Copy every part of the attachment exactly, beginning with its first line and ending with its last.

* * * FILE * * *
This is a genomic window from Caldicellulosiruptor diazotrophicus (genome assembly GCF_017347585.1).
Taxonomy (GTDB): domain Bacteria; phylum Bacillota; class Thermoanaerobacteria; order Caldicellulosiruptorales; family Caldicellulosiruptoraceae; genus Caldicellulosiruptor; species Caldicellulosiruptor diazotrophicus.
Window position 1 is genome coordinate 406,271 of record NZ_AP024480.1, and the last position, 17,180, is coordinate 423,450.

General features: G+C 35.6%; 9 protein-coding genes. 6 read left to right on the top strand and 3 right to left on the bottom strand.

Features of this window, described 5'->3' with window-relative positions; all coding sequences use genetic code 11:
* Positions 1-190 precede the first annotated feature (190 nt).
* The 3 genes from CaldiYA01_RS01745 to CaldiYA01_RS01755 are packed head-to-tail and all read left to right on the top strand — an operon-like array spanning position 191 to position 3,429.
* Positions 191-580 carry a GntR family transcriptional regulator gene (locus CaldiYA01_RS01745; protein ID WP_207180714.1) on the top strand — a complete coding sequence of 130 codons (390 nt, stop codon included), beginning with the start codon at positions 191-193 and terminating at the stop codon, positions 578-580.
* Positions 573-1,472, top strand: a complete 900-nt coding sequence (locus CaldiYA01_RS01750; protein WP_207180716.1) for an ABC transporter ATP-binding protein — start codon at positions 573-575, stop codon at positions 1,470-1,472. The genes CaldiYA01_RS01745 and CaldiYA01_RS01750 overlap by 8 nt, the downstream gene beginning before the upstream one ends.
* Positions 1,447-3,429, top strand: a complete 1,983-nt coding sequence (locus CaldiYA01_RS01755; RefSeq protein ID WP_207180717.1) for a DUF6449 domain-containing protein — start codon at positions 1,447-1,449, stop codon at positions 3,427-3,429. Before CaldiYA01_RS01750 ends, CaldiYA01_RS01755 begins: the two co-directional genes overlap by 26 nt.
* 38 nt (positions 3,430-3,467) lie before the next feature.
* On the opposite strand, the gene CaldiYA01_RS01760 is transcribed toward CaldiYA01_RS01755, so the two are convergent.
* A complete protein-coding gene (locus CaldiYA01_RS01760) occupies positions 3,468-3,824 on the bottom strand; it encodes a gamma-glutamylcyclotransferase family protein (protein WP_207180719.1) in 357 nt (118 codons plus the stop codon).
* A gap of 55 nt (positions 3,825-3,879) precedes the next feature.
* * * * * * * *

This is a genomic window from Caldicellulosiruptor diazotrophicus (genome assembly GCF_017347585.1).
Taxonomy (GTDB): domain Bacteria; phylum Bacillota; class Thermoanaerobacteria; order Caldicellulosiruptorales; family Caldicellulosiruptoraceae; genus Caldicellulosiruptor; species Caldicellulosiruptor diazotrophicus.
Window position 1 is genome coordinate 406,271 of record NZ_AP024480.1, and the last position, 17,180, is coordinate 423,450.

General features: G+C 35.6%; 9 protein-coding genes. 6 read left to right on the top strand and 3 right to left on the bottom strand.

Features of this window, described 5'->3' with window-relative positions; all coding sequences use genetic code 11:
* Positions 1-190 precede the first annotated feature (190 nt).
* The 3 genes from CaldiYA01_RS01745 to CaldiYA01_RS01755 are packed head-to-tail and all read left to right on the top strand — an operon-like array spanning position 191 to position 3,429.
* Positions 191-580 carry a GntR family transcriptional regulator gene (locus CaldiYA01_RS01745; protein ID WP_207180714.1) on the top strand — a complete coding sequence of 130 codons (390 nt, stop codon included), beginning with the start codon at positions 191-193 and terminating at the stop codon, positions 578-580.
* Positions 573-1,472, top strand: a complete 900-nt coding sequence (locus CaldiYA01_RS01750; protein WP_207180716.1) for an ABC transporter ATP-binding protein — start codon at positions 573-575, stop codon at positions 1,470-1,472. The genes CaldiYA01_RS01745 and CaldiYA01_RS01750 overlap by 8 nt, the downstream gene beginning before the upstream one ends.
* Positions 1,447-3,429, top strand: a complete 1,983-nt coding sequence (locus CaldiYA01_RS01755; RefSeq protein ID WP_207180717.1) for a DUF6449 domain-containing protein — start codon at positions 1,447-1,449, stop codon at positions 3,427-3,429. Before CaldiYA01_RS01750 ends, CaldiYA01_RS01755 begins: the two co-directional genes overlap by 26 nt.
* 38 nt (positions 3,430-3,467) lie before the next feature.
* On the opposite strand, the gene CaldiYA01_RS01760 is transcribed toward CaldiYA01_RS01755, so the two are convergent.
* A complete protein-coding gene (locus CaldiYA01_RS01760) occupies positions 3,468-3,824 on the bottom strand; it encodes a gamma-glutamylcyclotransferase family protein (protein WP_207180719.1) in 357 nt (118 codons plus the stop codon).
* A gap of 55 nt (positions 3,825-3,879) precedes the next feature.